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A multi-vehicle accident involving seven cars and four trucks occurred on a stretch of Interstate 95 just outside of Richmond, Virginia. The accident took place in a roadway construction zone. The driver of the first vehicle involved in the accident stated that he slammed on his brakes to avoid hitting a construction barrier which was in his lane. That began the chain-reaction pile-up in which three people were injured badly enough to require hospitalization. The insurance company which covered the driver of the first vehicle paid claims which were filed by several of the other drivers. Their subrogation unit then initiated an investigation.

The investigator contacted COMPUWEATHER and requested a breakdown of the weather on the day of the accident. The forensic meteorologist assigned to the case determined that the sky was clear and that there had been no precipitation. This ruled out a slippery roadway surface playing any part in the accident. The wind however was a different story. Analysis showed that the wind had increased in the hours just before the accidents happened. Winds of 20-25 miles per hour along with gusts to 40 miles per hour were occurring. In addition, the wind was coming from a northeasterly direction. That meant that the wind was blowing from the construction area and towards the northbound lanes of I-95, which is where the accidents had occurred.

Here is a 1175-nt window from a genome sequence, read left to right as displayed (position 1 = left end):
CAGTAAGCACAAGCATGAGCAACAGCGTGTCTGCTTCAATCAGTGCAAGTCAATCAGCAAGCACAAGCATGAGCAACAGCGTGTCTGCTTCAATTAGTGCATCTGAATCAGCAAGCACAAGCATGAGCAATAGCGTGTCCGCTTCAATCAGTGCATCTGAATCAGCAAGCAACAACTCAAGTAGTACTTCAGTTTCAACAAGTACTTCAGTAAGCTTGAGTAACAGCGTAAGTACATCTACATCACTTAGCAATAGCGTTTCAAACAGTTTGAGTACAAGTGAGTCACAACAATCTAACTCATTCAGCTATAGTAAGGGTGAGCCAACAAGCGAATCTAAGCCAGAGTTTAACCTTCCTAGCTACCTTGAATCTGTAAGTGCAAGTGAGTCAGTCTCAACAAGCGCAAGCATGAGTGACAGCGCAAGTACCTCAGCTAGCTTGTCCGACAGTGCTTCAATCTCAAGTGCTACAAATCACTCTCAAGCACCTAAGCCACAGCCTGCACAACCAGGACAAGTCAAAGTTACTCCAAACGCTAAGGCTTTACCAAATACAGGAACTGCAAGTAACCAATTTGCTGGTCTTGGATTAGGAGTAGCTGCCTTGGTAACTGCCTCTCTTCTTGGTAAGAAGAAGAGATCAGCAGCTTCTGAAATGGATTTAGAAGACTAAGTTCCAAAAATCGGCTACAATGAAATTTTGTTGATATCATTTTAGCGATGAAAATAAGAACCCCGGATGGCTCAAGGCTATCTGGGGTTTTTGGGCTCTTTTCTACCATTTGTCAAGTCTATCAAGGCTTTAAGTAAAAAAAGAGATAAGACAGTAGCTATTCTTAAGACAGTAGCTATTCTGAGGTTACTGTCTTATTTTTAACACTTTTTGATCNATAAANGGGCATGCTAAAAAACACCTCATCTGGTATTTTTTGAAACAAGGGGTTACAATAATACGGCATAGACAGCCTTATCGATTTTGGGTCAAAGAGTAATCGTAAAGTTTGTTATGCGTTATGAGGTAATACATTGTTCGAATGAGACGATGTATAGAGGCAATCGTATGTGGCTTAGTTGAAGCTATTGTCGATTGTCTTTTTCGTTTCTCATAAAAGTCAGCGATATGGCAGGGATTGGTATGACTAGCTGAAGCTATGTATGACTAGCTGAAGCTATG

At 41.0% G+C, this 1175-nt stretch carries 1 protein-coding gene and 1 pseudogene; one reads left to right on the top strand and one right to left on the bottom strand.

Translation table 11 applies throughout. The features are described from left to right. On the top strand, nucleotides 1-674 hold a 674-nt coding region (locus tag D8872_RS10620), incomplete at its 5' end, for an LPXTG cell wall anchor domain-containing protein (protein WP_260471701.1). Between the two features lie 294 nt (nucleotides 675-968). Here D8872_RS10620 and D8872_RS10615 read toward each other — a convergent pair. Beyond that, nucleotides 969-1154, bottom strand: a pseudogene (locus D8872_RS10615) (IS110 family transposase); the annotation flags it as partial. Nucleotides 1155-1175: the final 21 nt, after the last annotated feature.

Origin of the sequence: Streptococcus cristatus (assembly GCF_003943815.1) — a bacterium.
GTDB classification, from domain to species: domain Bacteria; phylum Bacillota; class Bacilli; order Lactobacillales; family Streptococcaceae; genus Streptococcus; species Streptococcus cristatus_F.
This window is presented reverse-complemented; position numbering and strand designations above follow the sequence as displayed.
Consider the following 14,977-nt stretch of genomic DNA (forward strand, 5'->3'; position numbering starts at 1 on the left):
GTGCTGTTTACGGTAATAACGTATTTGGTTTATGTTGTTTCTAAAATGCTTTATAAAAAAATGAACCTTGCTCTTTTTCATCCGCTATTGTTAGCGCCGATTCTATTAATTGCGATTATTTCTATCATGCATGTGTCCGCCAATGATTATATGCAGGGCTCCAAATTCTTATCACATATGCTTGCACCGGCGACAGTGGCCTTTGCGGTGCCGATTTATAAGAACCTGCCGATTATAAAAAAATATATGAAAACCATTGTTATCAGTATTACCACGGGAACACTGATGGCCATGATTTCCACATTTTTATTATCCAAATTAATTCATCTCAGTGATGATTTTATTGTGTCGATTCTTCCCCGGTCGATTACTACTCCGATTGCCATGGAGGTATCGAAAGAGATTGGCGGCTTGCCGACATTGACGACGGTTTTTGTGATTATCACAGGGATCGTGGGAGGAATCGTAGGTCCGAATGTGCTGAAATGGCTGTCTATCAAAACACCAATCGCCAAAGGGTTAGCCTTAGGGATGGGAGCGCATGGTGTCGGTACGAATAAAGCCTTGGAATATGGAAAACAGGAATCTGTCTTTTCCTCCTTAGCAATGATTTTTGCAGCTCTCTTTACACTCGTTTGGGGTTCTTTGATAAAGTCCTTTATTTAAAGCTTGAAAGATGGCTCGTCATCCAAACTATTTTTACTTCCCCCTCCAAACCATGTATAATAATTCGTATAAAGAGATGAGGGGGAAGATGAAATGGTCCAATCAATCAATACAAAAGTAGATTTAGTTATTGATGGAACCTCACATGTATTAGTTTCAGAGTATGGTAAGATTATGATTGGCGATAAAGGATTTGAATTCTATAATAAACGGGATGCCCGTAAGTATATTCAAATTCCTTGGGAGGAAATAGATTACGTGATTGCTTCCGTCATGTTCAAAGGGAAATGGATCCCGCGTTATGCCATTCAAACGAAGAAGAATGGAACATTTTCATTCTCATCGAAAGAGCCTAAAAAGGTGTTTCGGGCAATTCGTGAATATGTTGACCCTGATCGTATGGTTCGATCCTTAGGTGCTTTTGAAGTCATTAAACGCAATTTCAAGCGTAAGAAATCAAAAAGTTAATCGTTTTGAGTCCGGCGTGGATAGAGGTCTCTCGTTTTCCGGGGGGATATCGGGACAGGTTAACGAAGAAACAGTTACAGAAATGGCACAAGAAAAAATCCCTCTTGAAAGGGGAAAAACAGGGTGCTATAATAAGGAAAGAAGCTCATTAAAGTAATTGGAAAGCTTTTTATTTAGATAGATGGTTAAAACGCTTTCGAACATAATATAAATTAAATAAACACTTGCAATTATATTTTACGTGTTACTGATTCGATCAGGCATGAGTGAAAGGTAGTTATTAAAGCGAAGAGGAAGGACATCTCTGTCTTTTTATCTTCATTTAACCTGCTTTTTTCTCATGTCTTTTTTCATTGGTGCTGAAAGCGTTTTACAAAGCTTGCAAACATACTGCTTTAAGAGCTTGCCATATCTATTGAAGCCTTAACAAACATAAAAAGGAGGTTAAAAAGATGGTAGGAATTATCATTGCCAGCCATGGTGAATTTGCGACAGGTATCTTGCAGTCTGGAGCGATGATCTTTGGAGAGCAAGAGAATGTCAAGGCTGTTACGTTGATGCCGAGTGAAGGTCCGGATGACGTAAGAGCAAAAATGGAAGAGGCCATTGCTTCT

With the knowledge that the wind more than likely played a role in moving the barrier from the construction site and onto the road, the investigator looked into reports that the State Police had logged on that day. More than two dozen calls had been received by the police from motorists reporting construction barriers and debris being blown onto the road in that same area. The insurance company filed suite against the construction company claiming negligence in not properly securing the barrel-like barriers. Over $150,000 was recovered by the insurance company.